Courtesy of: Art Wager/iStock

California Sea Grant scales up science outreach

Ute Eberle

California Sea Grant is pleased to announce a new team of science writers has joined the program. The six-member team will bolster outreach and increase exposure for roughly 100 projects in marine research, extension and education funded by California Sea Grant and its partners.


“California Sea Grant works with hundreds of institutions, organizations and partners across academia, government, industry and NGOs to address critical coastal issues and science-based decision making,” says California Sea Grant Director Shauna Oh. “We have more and more science and real-world applications that are worth sharing and this team of science writers will enable us to communicate them to a range of audiences from the scientific community to the public at large.”


Lena Beck. Courtesy of Lena Beck
Lena Beck. Courtesy of Lena Beck.

Lena Beck, a science communicator, joins us from Montana. She recently finished a master's degree in environmental science and natural resource journalism from the University of Montana and loves writing about fish and aquaculture. The majority of her work focuses on environmental issues and sustainable food systems. You can find her written work and photography in The Counter, Coastal Review Online, The Guardian and other publications. Additionally she is a former podcast producer for Montana Public Radio. Outside of work she loves hiking, kayaking and swimming in Montana's mountains and lakes. She also loves to garden — particularly herbs and vegetables.




Ute Eberle. Courtesy of Ute Eberle.
Ute Eberle. Courtesy of Ute Eberle.

Another member of the team is Ute Eberle, a science writer with bylines in many national and international publications including The New Scientist, Hakai Magazine and Knowable Magazine. She lives in Maryland with her husband and two dogs.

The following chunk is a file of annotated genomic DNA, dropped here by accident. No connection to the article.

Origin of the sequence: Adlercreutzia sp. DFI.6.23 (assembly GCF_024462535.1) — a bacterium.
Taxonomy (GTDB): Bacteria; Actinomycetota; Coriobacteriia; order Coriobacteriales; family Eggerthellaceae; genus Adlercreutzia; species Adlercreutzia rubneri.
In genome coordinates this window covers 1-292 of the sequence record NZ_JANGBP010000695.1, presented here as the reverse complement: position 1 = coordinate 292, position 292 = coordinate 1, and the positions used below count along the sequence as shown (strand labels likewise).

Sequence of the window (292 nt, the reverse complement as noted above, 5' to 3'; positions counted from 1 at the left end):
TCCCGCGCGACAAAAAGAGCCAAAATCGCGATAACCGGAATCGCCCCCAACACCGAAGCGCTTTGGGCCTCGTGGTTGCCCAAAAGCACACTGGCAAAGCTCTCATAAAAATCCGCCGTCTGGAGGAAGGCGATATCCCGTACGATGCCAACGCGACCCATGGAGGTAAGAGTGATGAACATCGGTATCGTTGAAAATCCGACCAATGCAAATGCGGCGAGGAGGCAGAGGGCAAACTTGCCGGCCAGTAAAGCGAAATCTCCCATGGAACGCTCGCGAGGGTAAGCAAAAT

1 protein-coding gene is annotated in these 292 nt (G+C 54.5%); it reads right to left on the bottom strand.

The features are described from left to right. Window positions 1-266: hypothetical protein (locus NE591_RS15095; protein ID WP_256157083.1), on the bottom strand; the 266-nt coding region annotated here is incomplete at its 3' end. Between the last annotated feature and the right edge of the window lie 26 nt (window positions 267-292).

Clare Leschin-Hoar. Courtesy of Clare Leschin-Hoar.
Clare Leschin-Hoar. Courtesy of Clare Leschin-Hoar.

California-based journalist Clare Leschin-Hoar has over 20 years of experience covering a wide array of food policy topics including the complex issues surrounding sustainable seafood, fishing and aquaculture; food production, food safety, food waste and more. Her work frequently focuses on the intersection of food, health and our environment and has appeared in top tier publications including NPR, The Guardian, Boston Globe, Scientific American, Eating Well, Cooking Light, Sunset and many more.







Erin Malsbury. Courtesy of Erin Malsbury.
Erin Malsbury. Courtesy of Erin Malsbury.

Erin Malsbury, a freelance science journalist and photographer in Santa Cruz also joins the team. She studied ecology and anthropology at the University of Georgia and earned her master’s in science communication from UC Santa Cruz. After work, you can find her surfing, climbing, making ceramics or diving.




Boyce Upholt. Courtesy of Boyce Upholt.
Boyce Upholt. Courtsey of Boyce Upholt.

Boyce Upholt from New Orleans is a writer and editor who has written for National Geographic, The Atlantic and The New Republic, among other outlets. He is currently working on a book about the Mississippi River for W.W. Norton. He enjoys kayaking (or any activity that gets him outside) and trying to learn how to cook.







Katie Valentine. Courtesy of Katie Valentine.
Katie Valentine. Courtesy of Katie Valentine.

Formerly a science communications specialist for the National Oceanic and Atmospheric Administration, Katie Valentine joins the team from Washington, D.C. She has a background in environmental journalism and communications and earned an undergraduate degree in journalism and a Master of Arts in geography. Additionally, Valentine serves as a climate editor for Science Feedback, a nonprofit fact-checking organization. In her free time, you can find her birding, running, making never-ending edits to the novel she's working on and making good use of Washington, D.C.'s public pools.








Since first being funded by the NOAA in 1968, California Sea Grant has grown from a pilot project at Scripps Institution of Oceanography to create a graduate marine science education program for California. It now manages an average of $9 million annually in federal and state funds to support research, extension, outreach and education. Every year, California Sea Grant funds more than 75 research and outreach projects at public and private institutions throughout the state and nation to benefit the communities, industries and people of California. An analysis in 2018 showed that California Sea Grant brings an estimated $78.9 million in economic impact and benefits to the state per year, including benefits from ecosystem restoration, management of invasive species and fisheries management, as well as through costs avoided from coastal hazard preparedness.


About California Sea Grant

NOAA’s California Sea Grant College Program funds marine research, education and outreach throughout California. Headquartered at Scripps Institution of Oceanography at the University of California San Diego, California Sea Grant is one of 34 Sea Grant programs in the National Oceanic and Atmospheric Administration (NOAA), U.S. Department of Commerce.